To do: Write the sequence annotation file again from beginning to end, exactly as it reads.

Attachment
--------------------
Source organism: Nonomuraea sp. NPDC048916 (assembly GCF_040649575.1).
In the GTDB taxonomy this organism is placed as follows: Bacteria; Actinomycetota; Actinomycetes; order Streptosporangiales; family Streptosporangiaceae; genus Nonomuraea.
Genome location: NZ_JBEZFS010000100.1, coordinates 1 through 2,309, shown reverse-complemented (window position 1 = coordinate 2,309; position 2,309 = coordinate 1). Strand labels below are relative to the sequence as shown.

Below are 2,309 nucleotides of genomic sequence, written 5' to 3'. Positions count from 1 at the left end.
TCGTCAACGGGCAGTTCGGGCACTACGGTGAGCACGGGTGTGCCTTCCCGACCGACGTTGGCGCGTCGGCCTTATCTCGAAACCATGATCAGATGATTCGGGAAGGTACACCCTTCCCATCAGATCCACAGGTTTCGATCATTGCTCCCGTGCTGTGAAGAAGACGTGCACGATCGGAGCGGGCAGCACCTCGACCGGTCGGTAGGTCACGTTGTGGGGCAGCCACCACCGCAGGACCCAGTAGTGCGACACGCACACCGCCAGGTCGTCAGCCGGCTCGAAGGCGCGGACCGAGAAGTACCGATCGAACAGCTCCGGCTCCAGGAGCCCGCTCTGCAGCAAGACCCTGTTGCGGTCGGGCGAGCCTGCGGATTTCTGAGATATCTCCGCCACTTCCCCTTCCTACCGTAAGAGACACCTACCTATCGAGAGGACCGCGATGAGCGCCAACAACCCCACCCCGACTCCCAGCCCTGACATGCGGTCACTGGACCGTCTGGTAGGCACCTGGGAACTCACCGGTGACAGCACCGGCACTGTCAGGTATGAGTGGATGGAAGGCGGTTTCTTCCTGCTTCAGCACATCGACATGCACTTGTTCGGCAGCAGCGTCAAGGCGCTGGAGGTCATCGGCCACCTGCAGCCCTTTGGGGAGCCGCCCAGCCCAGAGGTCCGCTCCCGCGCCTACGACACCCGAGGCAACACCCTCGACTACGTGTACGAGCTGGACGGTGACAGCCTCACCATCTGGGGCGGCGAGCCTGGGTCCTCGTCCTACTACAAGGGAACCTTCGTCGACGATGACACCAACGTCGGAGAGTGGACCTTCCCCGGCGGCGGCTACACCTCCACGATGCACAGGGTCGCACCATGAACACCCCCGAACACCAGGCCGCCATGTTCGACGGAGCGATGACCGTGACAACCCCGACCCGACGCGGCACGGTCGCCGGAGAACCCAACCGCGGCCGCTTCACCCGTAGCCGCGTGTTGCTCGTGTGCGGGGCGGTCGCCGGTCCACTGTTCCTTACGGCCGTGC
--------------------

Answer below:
Source organism: Nonomuraea sp. NPDC048916 (assembly GCF_040649575.1).
In the GTDB taxonomy this organism is placed as follows: Bacteria; Actinomycetota; Actinomycetes; order Streptosporangiales; family Streptosporangiaceae; genus Nonomuraea.
Genome location: NZ_JBEZFS010000100.1, coordinates 1 through 2,309, shown reverse-complemented (window position 1 = coordinate 2,309; position 2,309 = coordinate 1). Strand labels below are relative to the sequence as shown.

Below are 2,309 nucleotides of genomic sequence, written 5' to 3'. Positions count from 1 at the left end.
TCGTCAACGGGCAGTTCGGGCACTACGGTGAGCACGGGTGTGCCTTCCCGACCGACGTTGGCGCGTCGGCCTTATCTCGAAACCATGATCAGATGATTCGGGAAGGTACACCCTTCCCATCAGATCCACAGGTTTCGATCATTGCTCCCGTGCTGTGAAGAAGACGTGCACGATCGGAGCGGGCAGCACCTCGACCGGTCGGTAGGTCACGTTGTGGGGCAGCCACCACCGCAGGACCCAGTAGTGCGACACGCACACCGCCAGGTCGTCAGCCGGCTCGAAGGCGCGGACCGAGAAGTACCGATCGAACAGCTCCGGCTCCAGGAGCCCGCTCTGCAGCAAGACCCTGTTGCGGTCGGGCGAGCCTGCGGATTTCTGAGATATCTCCGCCACTTCCCCTTCCTACCGTAAGAGACACCTACCTATCGAGAGGACCGCGATGAGCGCCAACAACCCCACCCCGACTCCCAGCCCTGACATGCGGTCACTGGACCGTCTGGTAGGCACCTGGGAACTCACCGGTGACAGCACCGGCACTGTCAGGTATGAGTGGATGGAAGGCGGTTTCTTCCTGCTTCAGCACATCGACATGCACTTGTTCGGCAGCAGCGTCAAGGCGCTGGAGGTCATCGGCCACCTGCAGCCCTTTGGGGAGCCGCCCAGCCCAGAGGTCCGCTCCCGCGCCTACGACACCCGAGGCAACACCCTCGACTACGTGTACGAGCTGGACGGTGACAGCCTCACCATCTGGGGCGGCGAGCCTGGGTCCTCGTCCTACTACAAGGGAACCTTCGTCGACGATGACACCAACGTCGGAGAGTGGACCTTCCCCGGCGGCGGCTACACCTCCACGATGCACAGGGTCGCACCATGAACACCCCCGAACACCAGGCCGCCATGTTCGACGGAGCGATGACCGTGACAACCCCGACCCGACGCGGCACGGTCGCCGGAGAACCCAACCGCGGCCGCTTCACCCGTAGCCGCGTGTTGCTCGTGTGCGGGGCGGTCGCCGGTCCACTGTTCCTTACGGCCGTGC